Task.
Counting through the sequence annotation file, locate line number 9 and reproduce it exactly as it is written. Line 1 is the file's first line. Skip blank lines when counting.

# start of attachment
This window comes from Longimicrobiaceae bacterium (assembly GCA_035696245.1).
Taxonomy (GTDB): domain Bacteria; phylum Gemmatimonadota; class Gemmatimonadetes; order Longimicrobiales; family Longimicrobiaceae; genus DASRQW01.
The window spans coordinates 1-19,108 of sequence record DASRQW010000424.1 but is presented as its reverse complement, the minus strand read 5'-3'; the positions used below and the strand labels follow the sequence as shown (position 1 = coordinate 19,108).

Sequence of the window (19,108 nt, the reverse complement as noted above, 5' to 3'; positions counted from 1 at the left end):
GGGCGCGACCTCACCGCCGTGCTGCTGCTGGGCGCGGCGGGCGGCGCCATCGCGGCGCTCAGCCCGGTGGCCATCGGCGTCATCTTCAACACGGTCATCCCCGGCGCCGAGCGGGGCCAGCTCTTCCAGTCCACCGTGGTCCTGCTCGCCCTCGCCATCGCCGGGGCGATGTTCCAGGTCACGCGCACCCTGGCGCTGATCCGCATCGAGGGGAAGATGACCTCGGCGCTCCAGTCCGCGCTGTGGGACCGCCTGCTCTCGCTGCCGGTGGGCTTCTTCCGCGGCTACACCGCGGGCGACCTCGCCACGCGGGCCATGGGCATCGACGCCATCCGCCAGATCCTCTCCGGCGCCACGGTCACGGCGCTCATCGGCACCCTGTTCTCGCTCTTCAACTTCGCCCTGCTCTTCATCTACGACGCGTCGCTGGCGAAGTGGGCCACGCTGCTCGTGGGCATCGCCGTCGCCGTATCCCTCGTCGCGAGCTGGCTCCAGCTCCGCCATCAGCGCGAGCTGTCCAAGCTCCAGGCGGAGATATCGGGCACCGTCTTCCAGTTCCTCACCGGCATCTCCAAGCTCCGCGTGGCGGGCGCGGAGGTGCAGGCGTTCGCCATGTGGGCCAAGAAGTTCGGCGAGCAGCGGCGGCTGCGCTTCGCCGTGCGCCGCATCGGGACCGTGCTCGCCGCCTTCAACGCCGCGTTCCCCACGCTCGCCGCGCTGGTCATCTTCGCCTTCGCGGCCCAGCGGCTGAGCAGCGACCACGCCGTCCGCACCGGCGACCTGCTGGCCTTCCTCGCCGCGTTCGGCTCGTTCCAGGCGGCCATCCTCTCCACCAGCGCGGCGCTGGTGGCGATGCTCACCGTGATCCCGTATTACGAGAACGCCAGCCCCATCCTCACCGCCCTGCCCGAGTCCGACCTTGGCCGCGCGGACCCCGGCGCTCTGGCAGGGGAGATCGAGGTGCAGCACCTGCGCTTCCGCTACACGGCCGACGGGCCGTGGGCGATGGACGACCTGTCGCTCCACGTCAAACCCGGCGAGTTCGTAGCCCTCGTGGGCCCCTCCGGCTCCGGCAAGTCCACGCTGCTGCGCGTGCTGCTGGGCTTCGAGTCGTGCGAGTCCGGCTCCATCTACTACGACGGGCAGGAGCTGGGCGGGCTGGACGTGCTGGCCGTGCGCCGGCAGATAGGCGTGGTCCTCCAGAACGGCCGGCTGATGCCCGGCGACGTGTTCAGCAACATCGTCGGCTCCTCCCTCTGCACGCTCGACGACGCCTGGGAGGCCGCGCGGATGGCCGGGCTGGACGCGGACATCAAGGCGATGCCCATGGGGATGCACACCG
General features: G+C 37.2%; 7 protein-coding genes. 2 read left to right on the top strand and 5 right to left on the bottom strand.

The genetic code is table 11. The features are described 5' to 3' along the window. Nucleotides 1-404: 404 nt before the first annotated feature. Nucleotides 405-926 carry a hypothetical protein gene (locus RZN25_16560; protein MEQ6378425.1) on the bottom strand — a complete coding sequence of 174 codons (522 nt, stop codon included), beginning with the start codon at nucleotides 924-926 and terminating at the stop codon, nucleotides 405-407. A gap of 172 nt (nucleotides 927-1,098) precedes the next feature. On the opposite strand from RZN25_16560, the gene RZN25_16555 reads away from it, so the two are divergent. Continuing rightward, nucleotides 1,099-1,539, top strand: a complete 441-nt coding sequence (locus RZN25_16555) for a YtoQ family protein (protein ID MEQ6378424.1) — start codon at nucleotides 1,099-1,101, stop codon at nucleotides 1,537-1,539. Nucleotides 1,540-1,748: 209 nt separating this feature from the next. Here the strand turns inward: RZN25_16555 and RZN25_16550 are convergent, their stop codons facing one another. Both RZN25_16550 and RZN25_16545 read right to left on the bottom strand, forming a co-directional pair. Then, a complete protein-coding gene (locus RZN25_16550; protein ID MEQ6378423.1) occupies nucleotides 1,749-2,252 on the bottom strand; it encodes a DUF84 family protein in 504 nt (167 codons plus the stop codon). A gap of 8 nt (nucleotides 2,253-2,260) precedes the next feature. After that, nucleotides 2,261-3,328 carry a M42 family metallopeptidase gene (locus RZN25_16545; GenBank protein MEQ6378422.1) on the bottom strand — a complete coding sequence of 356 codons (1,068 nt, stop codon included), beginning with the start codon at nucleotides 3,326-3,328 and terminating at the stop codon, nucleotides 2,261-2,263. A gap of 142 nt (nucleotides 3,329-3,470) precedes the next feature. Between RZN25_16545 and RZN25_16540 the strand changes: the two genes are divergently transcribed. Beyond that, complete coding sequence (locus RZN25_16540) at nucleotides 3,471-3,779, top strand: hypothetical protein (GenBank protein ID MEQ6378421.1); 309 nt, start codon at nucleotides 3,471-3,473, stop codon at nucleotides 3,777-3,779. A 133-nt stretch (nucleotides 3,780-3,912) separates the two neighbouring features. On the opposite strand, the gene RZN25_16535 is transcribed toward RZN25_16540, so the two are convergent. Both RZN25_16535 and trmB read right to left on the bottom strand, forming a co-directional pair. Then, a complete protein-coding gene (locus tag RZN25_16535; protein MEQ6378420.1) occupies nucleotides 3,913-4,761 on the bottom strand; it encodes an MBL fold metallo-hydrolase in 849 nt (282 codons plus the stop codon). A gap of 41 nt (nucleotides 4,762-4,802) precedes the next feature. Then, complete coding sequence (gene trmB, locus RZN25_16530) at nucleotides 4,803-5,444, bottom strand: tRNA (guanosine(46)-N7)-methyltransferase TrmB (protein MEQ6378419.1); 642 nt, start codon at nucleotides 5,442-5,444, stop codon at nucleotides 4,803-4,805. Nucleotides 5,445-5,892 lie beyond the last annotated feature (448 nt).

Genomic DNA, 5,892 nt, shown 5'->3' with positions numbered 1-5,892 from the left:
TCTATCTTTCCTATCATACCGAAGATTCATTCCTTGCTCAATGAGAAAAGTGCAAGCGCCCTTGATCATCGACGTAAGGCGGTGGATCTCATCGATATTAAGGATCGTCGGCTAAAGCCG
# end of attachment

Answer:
TCTATCTTTCCTATCATACCGAAGATTCATTCCTTGCTCAATGAGAAAAGTGCAAGCGCCCTTGATCATCGACGTAAGGCGGTGGATCTCATCGATATTAAGGATCGTCGGCTAAAGCCG